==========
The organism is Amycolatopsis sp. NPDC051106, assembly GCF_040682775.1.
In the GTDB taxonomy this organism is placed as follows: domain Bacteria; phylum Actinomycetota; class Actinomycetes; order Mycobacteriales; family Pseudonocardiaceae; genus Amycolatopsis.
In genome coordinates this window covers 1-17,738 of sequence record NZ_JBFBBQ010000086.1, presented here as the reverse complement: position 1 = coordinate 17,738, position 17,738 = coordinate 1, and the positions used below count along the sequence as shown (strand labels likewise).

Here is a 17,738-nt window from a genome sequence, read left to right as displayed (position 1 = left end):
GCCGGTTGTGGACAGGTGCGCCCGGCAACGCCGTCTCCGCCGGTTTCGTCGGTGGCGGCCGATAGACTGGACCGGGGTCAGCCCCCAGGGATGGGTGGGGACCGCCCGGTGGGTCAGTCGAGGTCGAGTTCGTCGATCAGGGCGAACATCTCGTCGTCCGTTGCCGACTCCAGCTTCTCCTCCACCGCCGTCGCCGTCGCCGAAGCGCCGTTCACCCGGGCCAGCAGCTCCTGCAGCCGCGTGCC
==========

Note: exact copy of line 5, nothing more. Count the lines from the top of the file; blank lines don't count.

GCCGGTTGTGGACAGGTGCGCCCGGCAACGCCGTCTCCGCCGGTTTCGTCGGTGGCGGCCGATAGACTGGACCGGGGTCAGCCCCCAGGGATGGGTGGGGACCGCCCGGTGGGTCAGTCGAGGTCGAGTTCGTCGATCAGGGCGAACATCTCGTCGTCCGTTGCCGACTCCAGCTTCTCCTCCACCGCCGTCGCCGTCGCCGAAGCGCCGTTCACCCGGGCCAGCAGCTCCTGCAGCCGCGTGCC